· Reply · Report

stroudos July 17, 2014 10:26 am

Banaha-hanahan is a very fast lock. He could have played like Courtney Lawes does now - playing the position that you're most suited to physically, (2nd row is where Banners played as a schoolboy), but getting involved in running rugby when the opportunity presents itself. I do wonder if he'd have had a more successful career if he'd been kept in the forward pack. (Not that he's been unsuccessful of course, I mean relatively).

Lomu had the natural skillset of a wing. It's easy to forget his intelligent running lines and his soft passing, because all people tend to remember is what a rampaging beast he was.

· Reply · Report

DrG July 17, 2014 4:34 pm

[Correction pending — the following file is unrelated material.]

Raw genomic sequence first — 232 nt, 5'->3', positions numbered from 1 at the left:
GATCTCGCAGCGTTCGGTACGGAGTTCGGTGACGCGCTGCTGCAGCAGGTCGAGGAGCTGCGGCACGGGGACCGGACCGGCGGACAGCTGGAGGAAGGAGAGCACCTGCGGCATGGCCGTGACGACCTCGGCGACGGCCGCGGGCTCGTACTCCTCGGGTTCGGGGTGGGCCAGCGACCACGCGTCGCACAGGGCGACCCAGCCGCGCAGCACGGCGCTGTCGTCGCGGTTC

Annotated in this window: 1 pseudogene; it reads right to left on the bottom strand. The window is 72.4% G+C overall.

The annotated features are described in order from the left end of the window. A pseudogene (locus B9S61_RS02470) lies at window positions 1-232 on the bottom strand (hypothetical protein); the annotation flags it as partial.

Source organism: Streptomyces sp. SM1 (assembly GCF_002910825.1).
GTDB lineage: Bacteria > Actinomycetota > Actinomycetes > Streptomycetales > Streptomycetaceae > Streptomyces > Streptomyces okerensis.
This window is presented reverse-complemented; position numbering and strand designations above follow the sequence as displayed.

True that Bananaman started life in the second rows, but as is a bit of a common topic at the moment, English - UK - GB - NH? schooling tends to have a bit of a stereotypical thing going on - fat kid = prop, not quite as fat = hooker, bean poles = second rows, quick but not as quick as backs = flanker, biggest and strongest guy = 8 and so on..and those players do THOSE jobs..

Maybe if Banahan had been born in NZ (for instance) where rugby seems to be very focussed on a skill set level (I'm sure they also fit players to positions in school but obviously someone noticed with Lomu that he had the build of an 8 but the skills of a back) then he may have had more potential to develop his skills.

As far as I know, Banahan was still playing second row when he played for Jersey 1st XV, just attacked wiki and learned he was brought into Bath as a lock, so he has most probably been playing the "You're a second row, you hit the rucks, focus on the lineouts, try not to get the ball too often and stay out the way" rugby for many many years, whereas as I said, had someone recognised his skill set and ability from an early age; like with Lomu, you never know what he could have achieved at this stage in his career.